U.S. Health Care System Trails Other Countries on Access to Care, Affordability, Equity

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<p>In the United States—more than in 11 other wealthy countries—the health care you receive varies with your level of income, according to a new Commonwealth Fund report. In the U.S., for instance, 44 percent of lower-income people reported that costs prevented them from getting needed health care, while only 26 percent of higher-income people did. In the United Kingdom, 7 percent of those with lower incomes and 4 percent of those with higher incomes said the same. </p><p>These findings are available today in <em>Mirror, Mirror 2017: International Comparison Reflects Flaws and Opportunities for Better U.S. Health Care</em>. Using surveys and other data, the report compares and ranks 11 wealthy nations (Australia, Canada, France, Germany, the Netherlands, New Zealand, Norway, Sweden, Switzerland, the United Kingdom, and the United States) on 72 measures of health care system performance. The U.S. ranks last overall, as well as in the domains of access, equity, and health care outcomes.</p>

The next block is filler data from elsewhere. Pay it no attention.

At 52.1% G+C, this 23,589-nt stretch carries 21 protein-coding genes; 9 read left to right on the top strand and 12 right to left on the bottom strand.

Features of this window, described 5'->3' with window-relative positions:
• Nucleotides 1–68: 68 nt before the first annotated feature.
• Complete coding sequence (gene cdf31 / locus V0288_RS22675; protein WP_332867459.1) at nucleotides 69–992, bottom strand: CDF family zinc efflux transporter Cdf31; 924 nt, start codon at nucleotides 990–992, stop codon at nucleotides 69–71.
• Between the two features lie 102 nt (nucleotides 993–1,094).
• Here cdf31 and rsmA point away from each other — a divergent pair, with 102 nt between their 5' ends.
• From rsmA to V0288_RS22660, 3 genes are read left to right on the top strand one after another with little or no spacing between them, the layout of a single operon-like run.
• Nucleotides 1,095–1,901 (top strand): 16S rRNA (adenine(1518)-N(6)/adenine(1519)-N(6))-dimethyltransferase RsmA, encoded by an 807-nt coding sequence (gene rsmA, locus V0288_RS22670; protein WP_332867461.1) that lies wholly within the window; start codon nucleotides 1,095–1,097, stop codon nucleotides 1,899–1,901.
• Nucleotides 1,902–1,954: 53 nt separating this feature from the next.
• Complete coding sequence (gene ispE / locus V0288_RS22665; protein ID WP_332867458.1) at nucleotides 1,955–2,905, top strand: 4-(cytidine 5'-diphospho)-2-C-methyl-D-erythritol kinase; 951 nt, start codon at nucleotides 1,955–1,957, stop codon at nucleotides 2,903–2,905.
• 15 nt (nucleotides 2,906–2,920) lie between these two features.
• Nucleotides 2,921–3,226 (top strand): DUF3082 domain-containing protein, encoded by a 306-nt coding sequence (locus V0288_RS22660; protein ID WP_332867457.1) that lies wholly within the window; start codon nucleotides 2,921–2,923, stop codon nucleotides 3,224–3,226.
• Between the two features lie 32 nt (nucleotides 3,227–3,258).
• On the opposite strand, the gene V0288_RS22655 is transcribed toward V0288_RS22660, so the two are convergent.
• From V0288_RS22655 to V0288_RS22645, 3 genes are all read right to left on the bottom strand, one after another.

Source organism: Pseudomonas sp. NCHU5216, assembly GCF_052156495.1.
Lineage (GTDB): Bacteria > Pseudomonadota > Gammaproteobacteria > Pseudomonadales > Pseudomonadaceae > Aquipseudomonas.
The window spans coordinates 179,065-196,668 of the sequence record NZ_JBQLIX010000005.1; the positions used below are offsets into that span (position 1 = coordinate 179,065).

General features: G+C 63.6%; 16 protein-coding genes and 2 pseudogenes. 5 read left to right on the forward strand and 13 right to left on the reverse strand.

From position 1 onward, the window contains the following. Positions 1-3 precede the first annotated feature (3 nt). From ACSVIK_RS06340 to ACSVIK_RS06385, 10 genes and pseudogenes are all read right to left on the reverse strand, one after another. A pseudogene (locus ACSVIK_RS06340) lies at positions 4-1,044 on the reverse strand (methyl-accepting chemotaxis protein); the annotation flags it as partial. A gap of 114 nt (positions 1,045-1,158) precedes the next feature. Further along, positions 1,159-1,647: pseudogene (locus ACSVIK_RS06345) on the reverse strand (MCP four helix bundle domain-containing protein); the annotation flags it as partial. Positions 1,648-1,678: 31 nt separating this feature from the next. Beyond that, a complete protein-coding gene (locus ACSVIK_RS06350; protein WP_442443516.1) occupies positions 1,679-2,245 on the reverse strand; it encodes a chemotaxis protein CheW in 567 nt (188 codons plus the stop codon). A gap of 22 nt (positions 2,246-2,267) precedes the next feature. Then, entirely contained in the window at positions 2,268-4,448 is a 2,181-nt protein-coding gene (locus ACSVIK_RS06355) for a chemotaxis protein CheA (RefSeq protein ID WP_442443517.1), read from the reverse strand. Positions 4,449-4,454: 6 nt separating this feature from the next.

<p>“Despite substantial gains in coverage and access to care due to the Affordable Care Act, our health care system is still not working as well as it could for Americans, and it works especially poorly for those with middle or lower incomes,” said Commonwealth Fund President David Blumenthal, M.D. “The health care policies currently being contemplated in Congress would certainly exacerbate these challenges as millions would lose access to health insurance and affordable health care.”</p>

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